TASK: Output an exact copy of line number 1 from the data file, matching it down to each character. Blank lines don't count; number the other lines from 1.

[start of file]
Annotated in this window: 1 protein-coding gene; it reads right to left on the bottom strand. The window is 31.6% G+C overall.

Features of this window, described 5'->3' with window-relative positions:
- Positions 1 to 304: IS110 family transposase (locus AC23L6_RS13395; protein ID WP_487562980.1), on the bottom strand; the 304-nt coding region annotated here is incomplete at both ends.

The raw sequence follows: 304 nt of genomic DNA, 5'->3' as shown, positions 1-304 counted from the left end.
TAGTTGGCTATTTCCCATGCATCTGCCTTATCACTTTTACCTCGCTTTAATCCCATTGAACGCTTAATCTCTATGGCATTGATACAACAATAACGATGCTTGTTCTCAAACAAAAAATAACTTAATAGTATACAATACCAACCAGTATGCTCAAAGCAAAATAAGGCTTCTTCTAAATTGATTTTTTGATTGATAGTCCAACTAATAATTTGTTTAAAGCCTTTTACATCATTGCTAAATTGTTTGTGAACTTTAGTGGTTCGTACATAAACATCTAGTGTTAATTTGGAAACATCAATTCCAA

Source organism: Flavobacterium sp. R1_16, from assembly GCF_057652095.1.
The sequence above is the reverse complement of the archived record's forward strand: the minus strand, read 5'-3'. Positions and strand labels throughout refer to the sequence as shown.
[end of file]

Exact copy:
Annotated in this window: 1 protein-coding gene; it reads right to left on the bottom strand. The window is 31.6% G+C overall.